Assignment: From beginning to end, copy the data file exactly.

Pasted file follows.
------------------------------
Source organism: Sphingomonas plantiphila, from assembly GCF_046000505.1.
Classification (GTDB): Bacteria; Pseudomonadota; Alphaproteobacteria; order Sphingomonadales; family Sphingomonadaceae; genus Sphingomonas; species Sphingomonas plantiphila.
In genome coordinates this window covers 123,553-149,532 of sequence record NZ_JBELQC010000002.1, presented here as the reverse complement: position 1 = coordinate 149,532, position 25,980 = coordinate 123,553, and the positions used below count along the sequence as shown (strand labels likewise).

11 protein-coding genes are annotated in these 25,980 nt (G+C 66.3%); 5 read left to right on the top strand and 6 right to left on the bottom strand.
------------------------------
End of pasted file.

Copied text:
Source organism: Sphingomonas plantiphila, from assembly GCF_046000505.1.
Classification (GTDB): Bacteria; Pseudomonadota; Alphaproteobacteria; order Sphingomonadales; family Sphingomonadaceae; genus Sphingomonas; species Sphingomonas plantiphila.
In genome coordinates this window covers 123,553-149,532 of sequence record NZ_JBELQC010000002.1, presented here as the reverse complement: position 1 = coordinate 149,532, position 25,980 = coordinate 123,553, and the positions used below count along the sequence as shown (strand labels likewise).

11 protein-coding genes are annotated in these 25,980 nt (G+C 66.3%); 5 read left to right on the top strand and 6 right to left on the bottom strand.